Cancellation of Ahmet Kuru book launch an affront to academic freedom

WE in the Malaysian Academic Movement (Pergerakan Tenaga Akademik Malaysia, or Gerak) are extremely concerned about the recent treatment of Professor Ahmet T. Kuru. The cancellation of the launch of his book at the International Institute of Advanced Islamic Studies (IAIS) is an affront to academic freedom.

A scholar and intellectual based at the San Diego State University in the United States, Professor Kuru was invited to Malaysia for five days earlier this month. He was to participate in a series of book discussions and forums, around the subject of Islam, development, politics, democracy, and history.

The highlight of his visit was to launch the Bahasa Melayu translation of one of his books, “Islam, Authoritarianism, and Underdevelopment: A Global and Historical Comparison” published by the Islamic Renaissance Front.

The facts of the Kuru case are confounding. He was accused of being a “terrorist”, a “liberal”, a “secularist”, and even a “fake” historian. While a terrorist is something to be wary of, it does not apply to Professor Kuru. Also, as usual, extremists and ignorant  conservatives in Malaysia, many of whom have fascist leanings, believe a secular liberal is bad for society. Furthermore, accusing anyone of being “fake” requires empirical evidence, which was not forthcoming in the Kuru case.

Throughout the history of human civilisation, there have been scores of ethical “liberal secularists” who have contributed to the growth and development of their countries. Many societies under liberal and secular leadership have succeeded in leading their nations out of poverty. Secular leaders have provided dignified lives for their people. There is abundant evidence out there, so readers please check these sources.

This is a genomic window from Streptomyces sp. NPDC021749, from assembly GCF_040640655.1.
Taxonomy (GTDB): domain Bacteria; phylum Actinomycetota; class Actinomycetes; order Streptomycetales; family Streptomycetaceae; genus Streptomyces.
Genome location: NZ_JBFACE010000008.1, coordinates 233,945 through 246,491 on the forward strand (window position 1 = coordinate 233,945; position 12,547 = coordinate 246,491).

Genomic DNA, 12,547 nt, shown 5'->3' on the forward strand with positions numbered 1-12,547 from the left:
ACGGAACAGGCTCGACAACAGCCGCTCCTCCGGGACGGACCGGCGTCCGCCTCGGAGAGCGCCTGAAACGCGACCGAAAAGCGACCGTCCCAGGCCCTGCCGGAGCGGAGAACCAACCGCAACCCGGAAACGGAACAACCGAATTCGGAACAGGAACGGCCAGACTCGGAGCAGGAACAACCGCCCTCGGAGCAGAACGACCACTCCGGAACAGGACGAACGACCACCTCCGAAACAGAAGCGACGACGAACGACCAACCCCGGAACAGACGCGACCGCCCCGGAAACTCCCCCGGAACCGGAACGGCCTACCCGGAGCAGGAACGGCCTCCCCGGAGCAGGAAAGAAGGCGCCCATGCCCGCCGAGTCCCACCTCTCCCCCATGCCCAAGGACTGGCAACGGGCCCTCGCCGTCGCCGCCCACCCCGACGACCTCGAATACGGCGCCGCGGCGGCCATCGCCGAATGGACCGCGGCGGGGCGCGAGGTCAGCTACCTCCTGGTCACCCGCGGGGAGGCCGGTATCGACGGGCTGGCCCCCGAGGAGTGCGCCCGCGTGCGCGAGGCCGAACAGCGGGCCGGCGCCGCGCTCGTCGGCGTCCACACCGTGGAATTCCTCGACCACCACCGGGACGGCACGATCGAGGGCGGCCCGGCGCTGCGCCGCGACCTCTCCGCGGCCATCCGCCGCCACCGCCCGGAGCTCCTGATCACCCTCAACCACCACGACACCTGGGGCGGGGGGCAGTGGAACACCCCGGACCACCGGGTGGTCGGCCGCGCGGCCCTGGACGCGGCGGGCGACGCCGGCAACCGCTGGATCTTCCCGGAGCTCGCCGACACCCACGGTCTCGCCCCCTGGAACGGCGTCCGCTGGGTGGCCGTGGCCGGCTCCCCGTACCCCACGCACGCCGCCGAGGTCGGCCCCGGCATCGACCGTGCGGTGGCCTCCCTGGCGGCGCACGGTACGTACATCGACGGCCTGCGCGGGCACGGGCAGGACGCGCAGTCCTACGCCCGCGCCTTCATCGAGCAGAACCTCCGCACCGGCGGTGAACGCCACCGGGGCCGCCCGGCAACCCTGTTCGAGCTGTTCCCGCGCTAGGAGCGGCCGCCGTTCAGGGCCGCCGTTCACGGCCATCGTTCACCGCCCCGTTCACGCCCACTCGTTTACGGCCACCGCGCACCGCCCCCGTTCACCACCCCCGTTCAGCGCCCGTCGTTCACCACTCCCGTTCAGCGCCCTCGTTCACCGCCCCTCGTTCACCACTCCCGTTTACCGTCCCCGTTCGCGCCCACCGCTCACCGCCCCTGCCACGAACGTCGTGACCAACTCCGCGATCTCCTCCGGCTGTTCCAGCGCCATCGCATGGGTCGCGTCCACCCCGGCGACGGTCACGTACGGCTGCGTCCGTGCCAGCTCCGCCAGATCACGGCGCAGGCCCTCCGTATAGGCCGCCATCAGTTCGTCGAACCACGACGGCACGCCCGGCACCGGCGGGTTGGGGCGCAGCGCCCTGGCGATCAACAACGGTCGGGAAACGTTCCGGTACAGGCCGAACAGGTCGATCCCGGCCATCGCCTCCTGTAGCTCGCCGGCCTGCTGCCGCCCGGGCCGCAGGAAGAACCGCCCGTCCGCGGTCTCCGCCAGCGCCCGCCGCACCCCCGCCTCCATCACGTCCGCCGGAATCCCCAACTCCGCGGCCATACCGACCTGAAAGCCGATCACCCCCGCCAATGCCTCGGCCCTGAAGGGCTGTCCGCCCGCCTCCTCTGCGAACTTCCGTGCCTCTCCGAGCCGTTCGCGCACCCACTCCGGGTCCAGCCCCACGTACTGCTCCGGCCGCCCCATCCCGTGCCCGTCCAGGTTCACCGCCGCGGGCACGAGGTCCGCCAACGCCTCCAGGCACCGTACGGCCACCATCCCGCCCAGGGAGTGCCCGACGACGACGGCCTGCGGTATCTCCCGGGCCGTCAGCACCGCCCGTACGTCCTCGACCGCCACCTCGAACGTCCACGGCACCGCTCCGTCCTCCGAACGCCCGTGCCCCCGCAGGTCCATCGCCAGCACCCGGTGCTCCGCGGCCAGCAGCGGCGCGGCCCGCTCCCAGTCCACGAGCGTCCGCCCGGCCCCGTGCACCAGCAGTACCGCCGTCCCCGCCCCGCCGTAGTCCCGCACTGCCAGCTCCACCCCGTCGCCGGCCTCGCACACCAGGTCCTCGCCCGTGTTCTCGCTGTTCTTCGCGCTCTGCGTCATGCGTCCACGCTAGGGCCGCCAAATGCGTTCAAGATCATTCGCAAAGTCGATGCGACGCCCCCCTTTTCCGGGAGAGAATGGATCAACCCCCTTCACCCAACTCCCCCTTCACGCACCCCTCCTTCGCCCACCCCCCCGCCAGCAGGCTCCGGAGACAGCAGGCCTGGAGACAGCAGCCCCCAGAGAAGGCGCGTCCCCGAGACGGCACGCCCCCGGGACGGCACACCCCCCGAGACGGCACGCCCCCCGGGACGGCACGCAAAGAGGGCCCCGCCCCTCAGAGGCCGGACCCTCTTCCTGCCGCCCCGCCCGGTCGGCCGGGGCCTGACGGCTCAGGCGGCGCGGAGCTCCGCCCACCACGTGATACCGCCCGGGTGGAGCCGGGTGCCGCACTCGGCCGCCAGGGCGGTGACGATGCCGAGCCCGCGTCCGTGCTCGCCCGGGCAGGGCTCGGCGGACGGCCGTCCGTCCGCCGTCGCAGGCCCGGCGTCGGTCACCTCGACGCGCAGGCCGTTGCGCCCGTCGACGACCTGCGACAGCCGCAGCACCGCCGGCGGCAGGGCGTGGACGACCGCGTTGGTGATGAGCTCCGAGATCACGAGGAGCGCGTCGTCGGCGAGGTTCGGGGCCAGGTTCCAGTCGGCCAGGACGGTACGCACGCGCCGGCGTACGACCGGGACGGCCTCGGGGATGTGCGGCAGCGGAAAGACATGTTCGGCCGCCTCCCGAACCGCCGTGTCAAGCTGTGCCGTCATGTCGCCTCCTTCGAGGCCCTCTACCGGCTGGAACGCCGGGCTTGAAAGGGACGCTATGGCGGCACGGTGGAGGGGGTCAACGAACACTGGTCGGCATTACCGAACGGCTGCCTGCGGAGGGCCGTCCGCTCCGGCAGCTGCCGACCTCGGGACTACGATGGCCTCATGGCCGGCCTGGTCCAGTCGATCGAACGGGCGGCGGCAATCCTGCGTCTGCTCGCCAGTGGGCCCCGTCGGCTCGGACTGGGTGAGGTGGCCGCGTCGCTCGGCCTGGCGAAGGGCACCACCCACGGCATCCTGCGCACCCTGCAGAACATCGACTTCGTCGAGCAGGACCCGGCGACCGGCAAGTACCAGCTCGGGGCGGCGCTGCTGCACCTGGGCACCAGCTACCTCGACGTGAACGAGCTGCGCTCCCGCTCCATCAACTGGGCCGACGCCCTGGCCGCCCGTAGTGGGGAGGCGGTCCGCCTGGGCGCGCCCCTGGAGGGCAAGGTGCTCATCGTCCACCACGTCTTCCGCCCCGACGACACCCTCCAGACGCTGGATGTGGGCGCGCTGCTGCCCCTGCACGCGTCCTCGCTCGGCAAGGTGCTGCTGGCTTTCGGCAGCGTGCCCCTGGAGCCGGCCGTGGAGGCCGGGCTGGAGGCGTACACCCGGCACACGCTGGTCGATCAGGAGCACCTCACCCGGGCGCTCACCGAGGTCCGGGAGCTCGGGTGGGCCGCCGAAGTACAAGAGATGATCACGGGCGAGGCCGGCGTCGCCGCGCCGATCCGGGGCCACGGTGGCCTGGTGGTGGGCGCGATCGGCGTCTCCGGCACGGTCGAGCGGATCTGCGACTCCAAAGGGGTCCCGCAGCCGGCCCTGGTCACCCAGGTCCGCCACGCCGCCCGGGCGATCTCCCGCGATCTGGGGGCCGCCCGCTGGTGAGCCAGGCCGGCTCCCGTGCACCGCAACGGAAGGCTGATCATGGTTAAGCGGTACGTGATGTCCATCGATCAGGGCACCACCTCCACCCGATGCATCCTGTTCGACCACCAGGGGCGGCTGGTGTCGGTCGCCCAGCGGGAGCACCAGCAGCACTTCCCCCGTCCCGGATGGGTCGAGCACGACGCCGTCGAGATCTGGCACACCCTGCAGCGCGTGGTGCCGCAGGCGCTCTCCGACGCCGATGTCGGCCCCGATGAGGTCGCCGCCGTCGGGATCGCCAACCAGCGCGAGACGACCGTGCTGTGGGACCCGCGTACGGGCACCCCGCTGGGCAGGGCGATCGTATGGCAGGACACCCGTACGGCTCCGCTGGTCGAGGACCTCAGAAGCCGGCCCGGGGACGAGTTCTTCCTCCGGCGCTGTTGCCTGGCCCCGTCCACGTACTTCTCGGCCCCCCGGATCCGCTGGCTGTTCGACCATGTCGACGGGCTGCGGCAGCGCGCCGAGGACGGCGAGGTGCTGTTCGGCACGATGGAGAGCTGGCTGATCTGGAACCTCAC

Similarly, many Muslim-majority countries today continue to be embroiled in class conflict, economic disparity, and unjust social inequality, where there is a huge gap between the very rich and the abject poor. A huge part of this sad situation is rampant political interference in education, corrupt Muslim leaders, and gender discrimination.

There is already a surfeit of laws in this country constraining constitutional free speech. Academics and academic associations already have difficulties navigating these limitations, making considerable sacrifices to their freedoms. Instances like the actions taken against Ahmet Kuru only deepen the confusion surrounding permissible speech – creating uncertainty about what can be said, when, and by whom.

It is very disappointing that under the current Madani administration, there is a continuation of this vile practice of blindly obstructing intellectual discourse. One would have expected the unity government to be more accepting of intellectual discourse given that Prime Minister Anwar Ibrahim himself was a concerned student leader during his university days.

Anwar has always been an advocate of academic freedom, critical thinking, and open intellectual discourse. He is articulate, well-read in history and Islamic civilisation, and very capable of engaging in intellectual discourse himself. Very rarely does Malaysia have leaders of this calibre.